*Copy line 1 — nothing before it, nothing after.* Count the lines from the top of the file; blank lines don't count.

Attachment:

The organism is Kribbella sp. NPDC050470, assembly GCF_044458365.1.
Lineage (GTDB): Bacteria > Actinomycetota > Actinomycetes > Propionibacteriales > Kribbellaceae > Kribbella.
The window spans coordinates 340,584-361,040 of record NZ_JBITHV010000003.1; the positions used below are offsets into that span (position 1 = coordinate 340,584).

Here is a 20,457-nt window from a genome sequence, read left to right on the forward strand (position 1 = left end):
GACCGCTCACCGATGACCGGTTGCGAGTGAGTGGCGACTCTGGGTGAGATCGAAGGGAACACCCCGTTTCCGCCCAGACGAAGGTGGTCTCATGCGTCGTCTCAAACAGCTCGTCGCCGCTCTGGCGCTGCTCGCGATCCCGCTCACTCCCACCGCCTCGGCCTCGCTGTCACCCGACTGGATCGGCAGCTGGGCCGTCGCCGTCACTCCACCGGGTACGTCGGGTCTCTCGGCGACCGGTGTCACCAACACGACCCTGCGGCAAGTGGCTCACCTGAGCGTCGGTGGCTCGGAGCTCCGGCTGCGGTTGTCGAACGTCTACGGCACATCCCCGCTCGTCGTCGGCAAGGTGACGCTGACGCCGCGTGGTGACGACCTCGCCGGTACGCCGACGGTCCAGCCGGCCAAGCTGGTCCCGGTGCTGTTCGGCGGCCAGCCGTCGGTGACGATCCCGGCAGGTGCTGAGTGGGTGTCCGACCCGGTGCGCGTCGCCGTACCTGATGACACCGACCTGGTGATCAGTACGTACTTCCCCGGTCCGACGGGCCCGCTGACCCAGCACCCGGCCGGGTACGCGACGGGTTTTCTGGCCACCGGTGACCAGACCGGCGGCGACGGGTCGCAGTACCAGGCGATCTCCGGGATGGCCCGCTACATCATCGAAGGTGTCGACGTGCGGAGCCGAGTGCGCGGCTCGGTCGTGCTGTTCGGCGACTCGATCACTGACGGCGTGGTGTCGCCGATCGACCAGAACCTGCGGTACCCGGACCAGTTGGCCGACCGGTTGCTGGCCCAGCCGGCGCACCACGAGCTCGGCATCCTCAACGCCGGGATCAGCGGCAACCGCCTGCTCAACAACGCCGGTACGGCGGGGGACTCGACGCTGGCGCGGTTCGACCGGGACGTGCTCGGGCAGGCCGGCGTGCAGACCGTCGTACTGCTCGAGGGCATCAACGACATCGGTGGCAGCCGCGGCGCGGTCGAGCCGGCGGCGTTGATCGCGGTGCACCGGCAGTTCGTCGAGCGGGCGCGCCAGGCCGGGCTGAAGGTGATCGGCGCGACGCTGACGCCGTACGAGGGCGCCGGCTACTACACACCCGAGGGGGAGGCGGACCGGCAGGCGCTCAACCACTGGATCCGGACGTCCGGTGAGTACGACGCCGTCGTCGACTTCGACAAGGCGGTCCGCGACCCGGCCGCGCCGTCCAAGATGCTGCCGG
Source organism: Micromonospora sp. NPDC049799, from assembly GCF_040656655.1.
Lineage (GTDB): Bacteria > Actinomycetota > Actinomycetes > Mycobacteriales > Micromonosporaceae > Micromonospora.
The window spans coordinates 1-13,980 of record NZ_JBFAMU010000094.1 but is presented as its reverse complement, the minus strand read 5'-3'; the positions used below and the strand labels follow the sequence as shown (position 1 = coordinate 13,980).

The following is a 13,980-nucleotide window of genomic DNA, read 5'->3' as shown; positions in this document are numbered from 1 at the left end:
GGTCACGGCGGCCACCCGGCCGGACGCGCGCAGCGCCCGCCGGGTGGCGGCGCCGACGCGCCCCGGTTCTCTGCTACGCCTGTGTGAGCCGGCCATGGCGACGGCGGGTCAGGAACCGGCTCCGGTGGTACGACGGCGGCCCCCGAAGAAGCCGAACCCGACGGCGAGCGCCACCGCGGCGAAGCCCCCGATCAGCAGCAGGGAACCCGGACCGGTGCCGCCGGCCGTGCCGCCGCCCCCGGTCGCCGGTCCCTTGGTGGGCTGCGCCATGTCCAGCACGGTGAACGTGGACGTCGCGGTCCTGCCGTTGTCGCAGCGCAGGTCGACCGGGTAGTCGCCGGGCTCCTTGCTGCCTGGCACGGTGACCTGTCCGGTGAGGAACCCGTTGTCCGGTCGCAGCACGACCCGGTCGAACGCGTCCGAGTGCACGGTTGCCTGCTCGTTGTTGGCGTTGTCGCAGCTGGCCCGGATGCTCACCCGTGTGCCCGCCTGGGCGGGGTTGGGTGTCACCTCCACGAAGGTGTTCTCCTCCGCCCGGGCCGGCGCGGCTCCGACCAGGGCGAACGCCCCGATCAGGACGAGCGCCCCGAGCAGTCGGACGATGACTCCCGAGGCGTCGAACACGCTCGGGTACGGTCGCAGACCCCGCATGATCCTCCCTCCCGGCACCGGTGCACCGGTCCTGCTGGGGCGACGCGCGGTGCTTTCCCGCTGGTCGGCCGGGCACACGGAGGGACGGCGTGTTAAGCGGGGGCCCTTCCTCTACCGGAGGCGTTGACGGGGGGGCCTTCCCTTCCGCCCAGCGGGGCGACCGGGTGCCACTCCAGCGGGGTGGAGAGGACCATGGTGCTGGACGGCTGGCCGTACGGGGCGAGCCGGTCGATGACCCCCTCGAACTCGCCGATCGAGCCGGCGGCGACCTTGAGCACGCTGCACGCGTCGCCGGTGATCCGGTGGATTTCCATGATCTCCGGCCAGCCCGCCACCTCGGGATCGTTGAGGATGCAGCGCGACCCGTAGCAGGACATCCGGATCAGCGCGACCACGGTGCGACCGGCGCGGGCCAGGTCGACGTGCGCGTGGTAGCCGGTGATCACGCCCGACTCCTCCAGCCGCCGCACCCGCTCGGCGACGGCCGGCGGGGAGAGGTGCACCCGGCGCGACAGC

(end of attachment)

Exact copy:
The organism is Kribbella sp. NPDC050470, assembly GCF_044458365.1.